So where do Brentford find themselves? Rising up the table on the crest of a wave after 3 consecutive wins, still back in 12th place, but now only 3 points away from the Playoff zone and 9 points ahead of the bottom three. Head Coach Thomas Frank is also surely well in the running for the October Manager (or Head Coach in his case) Of The Month Award after the Bees won 10 points in their 5 games this month. The well-regarded Experimental 361 Expected Goals table which is the nearest we can get to the club’s own private League of Justice also has the Bees in 3rd place in the Championship table.
So are we going to make a serious challenge for the Playoffs this season or – perish the thought – even higher, or are we simply currently in a good spell and flattering to deceive with mid table mediocrity a more likely outcome?
Just to remind everyone, last season saw the Bees end up in 11th place, their worst finishing position since they returned to the Championship, and end up 10 points behind the 6th placed team. As is the norm with the Bees we scored loads of goals, 73 – the equal 5th highest total in the league – and were leaky in defence, conceding 59 times – the 10th best record in the Championship.
What I really want to do in this article is examine and explore the changes that have been made in terms of the style, approach, composition and make up of the team since the end of last season of which there have been many.
The first point to make is to highlight the massive turnover of players. In the close season 9 first team squad players left the club in Daniel Bentley, Yoann Barbet, Ezri Konsa, Lewis Macleod, Josh McEachran, Neal Maupay, Romaine Sawyers, Moses Odubajo and Chiedozie Ogbene followed by Emiliano Marcondes and Marcus Forss being sent out on loan in August. To replace them in came 10 new players in David Raya, Dominic Thompson, Dru Yearwood, Ethan Pinnock, Christian Norgaard, Mathias Jensen, Nikos Karelis, Joel Valencia, Pontus Jansson and Bryan Mbeumo.
As we discovered at the beginning of the 2015/16 season when a similar number of new recruits arrived, many of them from abroad, it takes time to get accustomed to the relentlessness, frenetic pace and pure physicality of the Championship as well as settling down to living in a new country.
Remember also how inconsistent Neil Maupay was in his first year with us before turning into Superman last season? No wonder we made a frustrating and inconsistent start given that the players were largely an unknown quantity to each other and pretty much had to learn each other’s names.
Perhaps the best way to illustrate the upheaval is to note that only 2 of the team that started Brentford’s last game at Loftus Road just under a year ago, Dalsgaard and Benrahma, began Monday’s match against QPR. Dasilva, who played on Monday, and Daniels were also on the bench last November. 8 of last season’s team, in Bentley, Konsa, Mepham, Odubajo, McEachran, Yennaris, Sawyers and Maupay have left the club as have substitutes Judge, Barbet and Marcondes (temporarily at least) and Canos is injured.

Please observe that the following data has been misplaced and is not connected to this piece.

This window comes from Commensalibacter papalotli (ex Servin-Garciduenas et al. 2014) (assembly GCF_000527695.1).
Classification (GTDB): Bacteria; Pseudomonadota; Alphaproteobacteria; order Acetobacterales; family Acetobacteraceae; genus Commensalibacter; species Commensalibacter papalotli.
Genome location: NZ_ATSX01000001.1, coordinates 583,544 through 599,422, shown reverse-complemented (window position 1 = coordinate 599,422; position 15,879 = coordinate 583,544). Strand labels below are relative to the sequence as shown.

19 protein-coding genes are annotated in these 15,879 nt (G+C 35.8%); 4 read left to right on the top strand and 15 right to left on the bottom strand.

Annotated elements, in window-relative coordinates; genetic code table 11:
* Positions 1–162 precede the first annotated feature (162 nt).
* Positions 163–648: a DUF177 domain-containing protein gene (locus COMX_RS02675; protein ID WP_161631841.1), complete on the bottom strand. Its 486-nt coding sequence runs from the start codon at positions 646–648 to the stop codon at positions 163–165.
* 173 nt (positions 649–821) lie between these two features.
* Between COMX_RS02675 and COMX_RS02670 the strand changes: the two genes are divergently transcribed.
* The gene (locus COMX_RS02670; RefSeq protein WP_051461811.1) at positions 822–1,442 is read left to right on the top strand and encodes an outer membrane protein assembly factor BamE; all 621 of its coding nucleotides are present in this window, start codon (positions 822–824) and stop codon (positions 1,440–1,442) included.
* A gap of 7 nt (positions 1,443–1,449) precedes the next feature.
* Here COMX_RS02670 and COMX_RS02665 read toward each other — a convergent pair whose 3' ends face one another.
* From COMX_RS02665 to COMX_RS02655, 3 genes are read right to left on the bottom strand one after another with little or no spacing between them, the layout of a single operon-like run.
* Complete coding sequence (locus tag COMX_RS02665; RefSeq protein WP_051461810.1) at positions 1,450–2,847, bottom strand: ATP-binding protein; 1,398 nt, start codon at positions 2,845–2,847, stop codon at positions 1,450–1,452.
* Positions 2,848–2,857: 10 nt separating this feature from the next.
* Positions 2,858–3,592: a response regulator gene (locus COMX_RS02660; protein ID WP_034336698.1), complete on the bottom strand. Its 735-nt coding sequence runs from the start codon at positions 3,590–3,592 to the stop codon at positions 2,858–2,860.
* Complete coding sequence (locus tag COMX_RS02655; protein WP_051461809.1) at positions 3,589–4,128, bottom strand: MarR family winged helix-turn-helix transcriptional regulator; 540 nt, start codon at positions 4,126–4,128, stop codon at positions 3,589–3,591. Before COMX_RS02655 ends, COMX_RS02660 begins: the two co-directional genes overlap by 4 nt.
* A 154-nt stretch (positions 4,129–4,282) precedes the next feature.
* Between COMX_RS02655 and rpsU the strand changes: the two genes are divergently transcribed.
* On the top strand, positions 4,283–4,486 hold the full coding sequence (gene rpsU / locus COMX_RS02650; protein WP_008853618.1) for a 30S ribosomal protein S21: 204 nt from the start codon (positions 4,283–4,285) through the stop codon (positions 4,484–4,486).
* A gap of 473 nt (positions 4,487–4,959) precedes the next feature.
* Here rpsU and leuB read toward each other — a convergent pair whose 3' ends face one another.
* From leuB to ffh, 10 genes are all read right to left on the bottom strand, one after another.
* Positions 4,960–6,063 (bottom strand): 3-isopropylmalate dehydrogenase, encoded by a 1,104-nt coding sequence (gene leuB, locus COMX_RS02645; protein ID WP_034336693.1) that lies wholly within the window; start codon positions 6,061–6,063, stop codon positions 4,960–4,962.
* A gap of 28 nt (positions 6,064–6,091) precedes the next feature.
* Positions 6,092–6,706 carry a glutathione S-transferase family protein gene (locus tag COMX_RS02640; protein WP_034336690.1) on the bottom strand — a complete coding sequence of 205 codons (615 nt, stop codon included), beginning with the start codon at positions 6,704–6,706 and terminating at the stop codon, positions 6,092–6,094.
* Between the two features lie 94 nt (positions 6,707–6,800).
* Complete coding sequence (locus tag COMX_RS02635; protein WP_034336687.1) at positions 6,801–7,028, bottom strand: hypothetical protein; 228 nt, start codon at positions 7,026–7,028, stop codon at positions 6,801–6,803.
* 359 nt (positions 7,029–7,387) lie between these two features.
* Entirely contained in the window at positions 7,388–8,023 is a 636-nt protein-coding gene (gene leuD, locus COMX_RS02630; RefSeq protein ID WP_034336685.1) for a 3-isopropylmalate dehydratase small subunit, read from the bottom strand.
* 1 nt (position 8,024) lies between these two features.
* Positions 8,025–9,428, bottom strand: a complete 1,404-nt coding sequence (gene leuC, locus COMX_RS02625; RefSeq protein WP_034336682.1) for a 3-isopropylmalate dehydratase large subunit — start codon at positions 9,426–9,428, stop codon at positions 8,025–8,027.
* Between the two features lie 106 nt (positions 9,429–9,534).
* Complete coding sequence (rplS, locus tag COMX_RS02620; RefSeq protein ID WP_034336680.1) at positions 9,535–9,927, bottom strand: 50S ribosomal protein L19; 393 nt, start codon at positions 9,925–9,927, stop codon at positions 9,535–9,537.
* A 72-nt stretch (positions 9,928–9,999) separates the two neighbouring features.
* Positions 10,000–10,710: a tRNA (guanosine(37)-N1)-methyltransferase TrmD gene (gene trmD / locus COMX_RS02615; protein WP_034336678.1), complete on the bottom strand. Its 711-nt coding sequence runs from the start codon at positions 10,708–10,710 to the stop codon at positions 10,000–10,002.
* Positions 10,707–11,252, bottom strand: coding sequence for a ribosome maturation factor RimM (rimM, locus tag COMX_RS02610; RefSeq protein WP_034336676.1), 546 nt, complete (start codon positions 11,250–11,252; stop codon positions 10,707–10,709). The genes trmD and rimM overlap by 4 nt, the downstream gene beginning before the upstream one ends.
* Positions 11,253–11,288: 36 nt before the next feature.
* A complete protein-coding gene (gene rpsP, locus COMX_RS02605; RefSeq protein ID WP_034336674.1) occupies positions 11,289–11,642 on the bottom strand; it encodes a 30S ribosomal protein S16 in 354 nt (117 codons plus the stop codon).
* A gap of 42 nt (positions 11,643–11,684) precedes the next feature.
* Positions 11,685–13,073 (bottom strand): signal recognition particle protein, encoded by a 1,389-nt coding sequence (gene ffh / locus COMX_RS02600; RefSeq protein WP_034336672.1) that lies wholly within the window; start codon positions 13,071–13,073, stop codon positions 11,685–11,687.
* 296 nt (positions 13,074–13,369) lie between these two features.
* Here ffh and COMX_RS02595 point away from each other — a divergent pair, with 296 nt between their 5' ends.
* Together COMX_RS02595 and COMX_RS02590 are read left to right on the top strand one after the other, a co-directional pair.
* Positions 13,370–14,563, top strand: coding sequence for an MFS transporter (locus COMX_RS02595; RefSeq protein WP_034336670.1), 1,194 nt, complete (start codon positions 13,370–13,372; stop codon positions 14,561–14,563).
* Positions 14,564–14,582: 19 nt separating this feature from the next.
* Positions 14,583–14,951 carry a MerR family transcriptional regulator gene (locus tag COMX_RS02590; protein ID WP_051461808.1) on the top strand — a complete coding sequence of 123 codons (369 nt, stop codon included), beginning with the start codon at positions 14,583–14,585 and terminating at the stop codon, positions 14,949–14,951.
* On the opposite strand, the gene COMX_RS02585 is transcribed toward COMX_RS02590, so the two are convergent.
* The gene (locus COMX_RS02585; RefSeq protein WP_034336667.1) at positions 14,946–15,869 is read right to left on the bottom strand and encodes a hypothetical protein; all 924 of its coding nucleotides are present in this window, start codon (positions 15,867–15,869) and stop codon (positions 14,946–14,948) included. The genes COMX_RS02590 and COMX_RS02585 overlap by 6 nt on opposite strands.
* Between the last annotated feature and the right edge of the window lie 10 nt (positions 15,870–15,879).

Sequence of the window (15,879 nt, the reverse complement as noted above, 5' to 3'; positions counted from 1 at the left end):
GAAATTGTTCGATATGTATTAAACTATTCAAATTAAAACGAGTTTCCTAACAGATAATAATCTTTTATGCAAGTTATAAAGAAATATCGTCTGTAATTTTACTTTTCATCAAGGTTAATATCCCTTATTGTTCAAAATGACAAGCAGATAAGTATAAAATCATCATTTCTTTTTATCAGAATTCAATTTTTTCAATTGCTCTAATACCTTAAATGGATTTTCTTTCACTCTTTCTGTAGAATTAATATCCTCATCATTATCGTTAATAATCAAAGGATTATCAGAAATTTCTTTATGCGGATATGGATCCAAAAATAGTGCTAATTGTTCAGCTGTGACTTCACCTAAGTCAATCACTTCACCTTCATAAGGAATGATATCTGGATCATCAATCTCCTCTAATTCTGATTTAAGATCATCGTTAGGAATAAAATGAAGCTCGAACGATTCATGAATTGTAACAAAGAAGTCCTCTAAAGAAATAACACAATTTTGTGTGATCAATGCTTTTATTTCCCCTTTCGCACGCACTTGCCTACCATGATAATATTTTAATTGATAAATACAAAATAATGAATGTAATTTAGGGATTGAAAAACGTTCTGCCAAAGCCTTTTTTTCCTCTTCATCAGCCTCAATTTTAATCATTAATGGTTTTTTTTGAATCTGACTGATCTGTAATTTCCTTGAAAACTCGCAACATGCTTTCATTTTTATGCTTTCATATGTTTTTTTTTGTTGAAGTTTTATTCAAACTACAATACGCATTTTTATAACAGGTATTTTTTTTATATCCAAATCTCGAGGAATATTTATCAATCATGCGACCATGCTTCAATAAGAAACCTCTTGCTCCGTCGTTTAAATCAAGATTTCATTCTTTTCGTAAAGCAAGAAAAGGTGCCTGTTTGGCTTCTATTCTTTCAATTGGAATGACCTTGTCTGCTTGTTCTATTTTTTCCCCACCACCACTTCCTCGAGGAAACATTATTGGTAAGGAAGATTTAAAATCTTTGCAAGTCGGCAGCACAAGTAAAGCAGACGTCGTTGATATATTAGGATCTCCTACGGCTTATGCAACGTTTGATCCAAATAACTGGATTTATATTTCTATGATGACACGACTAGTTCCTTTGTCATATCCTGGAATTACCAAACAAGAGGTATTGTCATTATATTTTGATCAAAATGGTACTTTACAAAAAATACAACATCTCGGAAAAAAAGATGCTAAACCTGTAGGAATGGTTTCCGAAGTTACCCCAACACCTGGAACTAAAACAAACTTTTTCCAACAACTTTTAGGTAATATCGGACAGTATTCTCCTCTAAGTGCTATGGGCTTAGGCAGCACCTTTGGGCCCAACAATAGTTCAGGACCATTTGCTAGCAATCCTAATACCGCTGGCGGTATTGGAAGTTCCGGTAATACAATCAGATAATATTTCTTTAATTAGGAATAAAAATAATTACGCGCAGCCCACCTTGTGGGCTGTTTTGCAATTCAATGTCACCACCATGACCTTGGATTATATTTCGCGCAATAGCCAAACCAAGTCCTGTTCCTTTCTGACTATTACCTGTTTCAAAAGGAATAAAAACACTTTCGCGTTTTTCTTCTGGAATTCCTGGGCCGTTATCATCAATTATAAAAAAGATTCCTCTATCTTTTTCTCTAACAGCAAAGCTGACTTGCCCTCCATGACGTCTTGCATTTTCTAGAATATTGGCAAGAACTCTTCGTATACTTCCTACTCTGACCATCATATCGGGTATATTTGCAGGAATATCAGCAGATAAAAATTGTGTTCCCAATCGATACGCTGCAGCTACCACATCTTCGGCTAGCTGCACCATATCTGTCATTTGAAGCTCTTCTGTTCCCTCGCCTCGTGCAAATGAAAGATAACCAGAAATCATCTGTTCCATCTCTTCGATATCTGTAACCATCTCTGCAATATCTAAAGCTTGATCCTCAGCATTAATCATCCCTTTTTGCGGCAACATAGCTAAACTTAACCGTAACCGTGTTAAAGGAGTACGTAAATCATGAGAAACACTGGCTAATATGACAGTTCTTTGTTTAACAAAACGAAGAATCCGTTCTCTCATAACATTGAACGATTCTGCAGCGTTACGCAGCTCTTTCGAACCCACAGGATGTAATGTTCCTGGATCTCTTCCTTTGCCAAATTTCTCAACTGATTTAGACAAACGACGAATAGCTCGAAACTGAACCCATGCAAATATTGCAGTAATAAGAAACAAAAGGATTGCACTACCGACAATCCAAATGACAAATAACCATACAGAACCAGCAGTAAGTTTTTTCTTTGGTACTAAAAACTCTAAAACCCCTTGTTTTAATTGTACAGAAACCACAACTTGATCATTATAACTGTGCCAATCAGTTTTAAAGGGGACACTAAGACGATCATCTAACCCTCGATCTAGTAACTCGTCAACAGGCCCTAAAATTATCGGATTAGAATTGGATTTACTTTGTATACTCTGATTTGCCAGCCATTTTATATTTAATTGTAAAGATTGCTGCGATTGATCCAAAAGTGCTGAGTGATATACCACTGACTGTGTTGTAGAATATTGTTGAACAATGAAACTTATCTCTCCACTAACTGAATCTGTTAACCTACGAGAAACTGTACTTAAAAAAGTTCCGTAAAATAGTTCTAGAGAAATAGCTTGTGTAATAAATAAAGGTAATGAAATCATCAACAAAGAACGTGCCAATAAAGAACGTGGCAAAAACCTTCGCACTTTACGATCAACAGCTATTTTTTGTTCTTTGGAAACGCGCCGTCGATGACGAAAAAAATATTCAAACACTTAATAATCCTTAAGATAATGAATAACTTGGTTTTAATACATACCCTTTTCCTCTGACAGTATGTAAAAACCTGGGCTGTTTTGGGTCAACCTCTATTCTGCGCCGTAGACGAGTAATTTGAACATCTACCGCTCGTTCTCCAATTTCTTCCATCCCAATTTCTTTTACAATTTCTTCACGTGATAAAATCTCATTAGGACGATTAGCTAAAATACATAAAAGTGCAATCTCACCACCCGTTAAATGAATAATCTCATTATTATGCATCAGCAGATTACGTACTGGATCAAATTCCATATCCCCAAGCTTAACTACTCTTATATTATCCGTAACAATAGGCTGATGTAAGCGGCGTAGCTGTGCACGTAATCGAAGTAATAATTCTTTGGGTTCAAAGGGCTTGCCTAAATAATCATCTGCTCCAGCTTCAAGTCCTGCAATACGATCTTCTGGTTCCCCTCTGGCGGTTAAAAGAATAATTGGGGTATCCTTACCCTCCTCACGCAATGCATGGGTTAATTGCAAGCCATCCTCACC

Such is the way of the world at Griffin Park and given the amount of churn and rebuilding pretty much each year it is frankly (no pun intended) amazing that we finish as high in the table as we do – albeit frustrating, as if we were able to maintain some level of continuity – which of course we can’t owing to our financial constraints – we would almost certainly be playing in the Premier League by now.
The most obvious factor to note about our new arrivals is that they reflect a totally new approach by the management. The likes of Norgaard, Pinnock and Jansson are far older and more experienced than most of our normal recruits. This is reflected in the prices that we have had to pay for them, which of course have been more than met by the huge sums we have earned from outgoing sales over the last 18 months. Only Thompson, Valencia, Jensen, Yearwood and Mbeumo fit the customary Brentford template of our signing young unknown players possessing little experience but massive development potential.
Listening to Thomas Frank in his regular series of interviews it is also clear that he has used his year in charge to reflect carefully on what it takes to bring about success and challenge for promotion. He has continually emphasised the need for a drastic improvement in the defensive side of the game. This is something pretty alien to the accepted Brentford philosophy which can be best summed up by stating “you score 3 and we will score 4,” with an emphasis on vibrant attacking football.
Since gaining promotion to the Championship in 2014 Brentford have scored 78, 72, 75, 62 and 73 goals per season and conceded 59, 67, 65, 52 and 59. Interestingly enough the season we came closest to the Playoffs in the past 4 seasons was in 2017/18 when we fell 6 points short when both scoring and conceding the least number of goals.
Frank has doubtless realised that history demonstrates that you generally need to concede no more than 50 goals if you are to challenge for honours and he has certainly taken this on board, something that is reflected in the signing of 2 tall, experienced central defenders in Pinnock and Jansson who both go against the grain of the customary profile for a Brentford defender in that they are predominately defenders who can also play a bit of football rather than the likes of Barbet, Mepham and Konsa who were first and foremost gifted footballers who also tried to defend. With Dalsgaard, perhaps Brentford’s best performer to date this season, this means that the defence contains 3 tall International players who can all head the ball and defend properly.